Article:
Generally speaking, meat production in the United States is produced in an environmentally unsustainable manner. An important personal rationale for sticking to a mostly vegetarian diet is that it reduces by some small amount demand for meat production processes that generate a large amount of greenhouse gas emissions and fertilizer runoff, and that demand pumping antibiotics into cows and pigs housed in feedlots. I do eat some meat occasionally; I don’t mind that other people eat lots of it; and I’m fully aware that my income and living situation allow me to make this choice. But a recent policy forum in Science presents some compelling research-based arguments for why there’s a lot of variation in the environmental impact of raising animals for slaughter:
However, the argument that all meat consumption is bad is overly simplistic. First, there is substantial variation in the production efficiency and environmental impact of the major classes of meat consumed by people (Table 2). Second, whilst a substantial fraction of livestock is fed on grain and other plant protein which could feed humans, there remains a very significant proportion which is grass-fed. Much of the grassland used to feed these animals could not be converted to arable, or could only be converted with significant adverse environmental outcomes. In addition, pigs and poultry are often fed on human food “waste.” Third, through better rearing or improved breeds it may be possible to increase the efficiency with which meat is produced. Finally, in developing countries meat represents the most concentrated source of some vitamins and minerals, which is important for individuals such as young children. Livestock also are used for ploughing and transport, provide a local supply of manure, can be a vital source of income and are of huge cultural significance for many poorer communities.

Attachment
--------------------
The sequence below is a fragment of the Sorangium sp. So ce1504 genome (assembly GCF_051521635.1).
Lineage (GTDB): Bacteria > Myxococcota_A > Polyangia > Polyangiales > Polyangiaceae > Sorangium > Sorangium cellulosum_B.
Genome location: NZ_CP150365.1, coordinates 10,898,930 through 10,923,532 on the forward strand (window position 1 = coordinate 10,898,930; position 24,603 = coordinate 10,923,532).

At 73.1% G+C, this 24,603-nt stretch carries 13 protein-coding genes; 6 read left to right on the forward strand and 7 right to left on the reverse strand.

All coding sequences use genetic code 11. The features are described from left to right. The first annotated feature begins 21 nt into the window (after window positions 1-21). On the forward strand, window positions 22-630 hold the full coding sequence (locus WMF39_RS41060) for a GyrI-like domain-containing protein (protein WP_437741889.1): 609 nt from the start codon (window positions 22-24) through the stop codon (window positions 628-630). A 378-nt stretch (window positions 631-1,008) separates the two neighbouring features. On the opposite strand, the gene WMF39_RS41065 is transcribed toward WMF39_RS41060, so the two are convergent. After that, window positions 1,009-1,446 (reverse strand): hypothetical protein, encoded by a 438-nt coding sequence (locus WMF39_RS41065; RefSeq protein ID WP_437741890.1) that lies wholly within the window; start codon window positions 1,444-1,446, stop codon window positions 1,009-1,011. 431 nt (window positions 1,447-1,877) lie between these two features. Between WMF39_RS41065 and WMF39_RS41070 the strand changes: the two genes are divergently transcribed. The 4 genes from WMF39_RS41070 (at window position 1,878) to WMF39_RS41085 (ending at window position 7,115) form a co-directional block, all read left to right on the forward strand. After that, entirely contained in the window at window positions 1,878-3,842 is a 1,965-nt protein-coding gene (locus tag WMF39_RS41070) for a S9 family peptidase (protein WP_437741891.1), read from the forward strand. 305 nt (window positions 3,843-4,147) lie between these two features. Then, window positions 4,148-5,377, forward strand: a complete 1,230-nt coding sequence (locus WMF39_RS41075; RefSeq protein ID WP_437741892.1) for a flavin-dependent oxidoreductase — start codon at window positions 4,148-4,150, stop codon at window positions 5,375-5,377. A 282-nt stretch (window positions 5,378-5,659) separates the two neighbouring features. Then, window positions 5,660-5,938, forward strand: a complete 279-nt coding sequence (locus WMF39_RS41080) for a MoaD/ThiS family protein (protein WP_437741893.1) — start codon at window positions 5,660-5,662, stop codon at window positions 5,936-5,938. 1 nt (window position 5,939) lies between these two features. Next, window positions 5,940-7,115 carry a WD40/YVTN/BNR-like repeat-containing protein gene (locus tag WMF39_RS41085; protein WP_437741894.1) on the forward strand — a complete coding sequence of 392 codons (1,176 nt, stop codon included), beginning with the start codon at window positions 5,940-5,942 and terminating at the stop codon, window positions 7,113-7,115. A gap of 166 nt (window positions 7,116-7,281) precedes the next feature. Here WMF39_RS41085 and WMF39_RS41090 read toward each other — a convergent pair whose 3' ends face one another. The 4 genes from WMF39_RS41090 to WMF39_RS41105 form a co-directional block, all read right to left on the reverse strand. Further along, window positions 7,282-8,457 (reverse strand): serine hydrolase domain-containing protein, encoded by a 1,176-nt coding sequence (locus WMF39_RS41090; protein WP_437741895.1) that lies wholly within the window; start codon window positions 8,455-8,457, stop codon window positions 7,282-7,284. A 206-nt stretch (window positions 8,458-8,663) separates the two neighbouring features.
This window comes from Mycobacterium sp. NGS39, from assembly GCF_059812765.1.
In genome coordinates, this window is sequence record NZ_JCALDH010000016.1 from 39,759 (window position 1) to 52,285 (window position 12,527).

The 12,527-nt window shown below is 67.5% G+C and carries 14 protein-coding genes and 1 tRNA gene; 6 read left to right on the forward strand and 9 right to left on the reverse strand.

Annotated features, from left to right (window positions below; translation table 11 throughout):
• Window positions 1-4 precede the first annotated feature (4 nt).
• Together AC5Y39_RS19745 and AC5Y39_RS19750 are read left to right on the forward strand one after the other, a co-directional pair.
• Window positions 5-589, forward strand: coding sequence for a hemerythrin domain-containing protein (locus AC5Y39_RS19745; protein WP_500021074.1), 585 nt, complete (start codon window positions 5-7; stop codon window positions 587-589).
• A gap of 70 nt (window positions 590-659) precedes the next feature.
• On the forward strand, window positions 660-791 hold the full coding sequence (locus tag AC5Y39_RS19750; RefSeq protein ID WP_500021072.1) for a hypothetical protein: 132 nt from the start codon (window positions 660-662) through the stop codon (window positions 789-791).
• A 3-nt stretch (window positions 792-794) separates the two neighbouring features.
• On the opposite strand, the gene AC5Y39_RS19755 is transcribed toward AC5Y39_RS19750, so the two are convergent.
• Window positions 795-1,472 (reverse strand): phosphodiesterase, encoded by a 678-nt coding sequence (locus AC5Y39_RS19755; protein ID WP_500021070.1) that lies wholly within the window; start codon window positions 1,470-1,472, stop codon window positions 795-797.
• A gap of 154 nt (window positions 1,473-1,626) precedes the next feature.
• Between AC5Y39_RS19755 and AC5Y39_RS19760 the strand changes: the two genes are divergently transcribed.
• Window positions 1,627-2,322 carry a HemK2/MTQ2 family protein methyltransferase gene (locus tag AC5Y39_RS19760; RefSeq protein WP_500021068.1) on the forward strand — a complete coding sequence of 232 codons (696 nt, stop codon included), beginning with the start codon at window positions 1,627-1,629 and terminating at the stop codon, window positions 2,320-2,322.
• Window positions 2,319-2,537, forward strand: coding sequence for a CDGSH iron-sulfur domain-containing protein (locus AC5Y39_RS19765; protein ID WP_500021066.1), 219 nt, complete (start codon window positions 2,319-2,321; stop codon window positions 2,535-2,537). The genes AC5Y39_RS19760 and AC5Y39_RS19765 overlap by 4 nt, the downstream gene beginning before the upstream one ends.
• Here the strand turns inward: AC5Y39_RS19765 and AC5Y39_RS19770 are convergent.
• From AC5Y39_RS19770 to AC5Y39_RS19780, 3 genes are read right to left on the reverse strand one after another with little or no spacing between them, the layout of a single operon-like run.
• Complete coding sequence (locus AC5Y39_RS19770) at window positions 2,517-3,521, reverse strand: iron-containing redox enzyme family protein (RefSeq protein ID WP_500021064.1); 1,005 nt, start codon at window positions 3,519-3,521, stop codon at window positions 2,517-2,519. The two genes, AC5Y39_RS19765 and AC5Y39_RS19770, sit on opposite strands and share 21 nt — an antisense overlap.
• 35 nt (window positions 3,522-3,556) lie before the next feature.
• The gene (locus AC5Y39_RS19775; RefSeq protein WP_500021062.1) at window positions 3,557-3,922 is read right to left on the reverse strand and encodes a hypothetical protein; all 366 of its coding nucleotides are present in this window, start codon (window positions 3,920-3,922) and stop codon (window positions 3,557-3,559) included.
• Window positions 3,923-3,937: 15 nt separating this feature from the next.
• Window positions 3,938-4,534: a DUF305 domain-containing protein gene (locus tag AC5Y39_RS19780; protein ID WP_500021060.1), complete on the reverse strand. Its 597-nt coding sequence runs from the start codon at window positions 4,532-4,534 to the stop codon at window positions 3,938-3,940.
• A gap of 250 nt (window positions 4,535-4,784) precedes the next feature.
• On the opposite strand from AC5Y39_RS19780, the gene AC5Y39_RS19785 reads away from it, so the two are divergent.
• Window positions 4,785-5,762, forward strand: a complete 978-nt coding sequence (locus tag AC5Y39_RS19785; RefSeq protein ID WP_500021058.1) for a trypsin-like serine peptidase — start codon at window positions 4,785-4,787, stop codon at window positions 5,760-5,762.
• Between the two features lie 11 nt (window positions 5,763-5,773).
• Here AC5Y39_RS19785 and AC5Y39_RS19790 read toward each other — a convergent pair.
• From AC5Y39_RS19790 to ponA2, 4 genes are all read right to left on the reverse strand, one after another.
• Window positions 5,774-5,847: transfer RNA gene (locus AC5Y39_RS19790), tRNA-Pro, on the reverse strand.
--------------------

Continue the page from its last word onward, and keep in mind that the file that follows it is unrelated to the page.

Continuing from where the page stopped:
The whole piece is dense, but worth a read for foodies and anyone involved in a whole swath of disciplines from energy and environmental policy to human rights and foreign relations, as it takes a close look at the challenge of feeding everyone on the planet as the population increases, but more importantly, as populations grow wealthier and has more resources to buy pricier foods, including meat. So kudos to Science for archiving this outside the pay wall.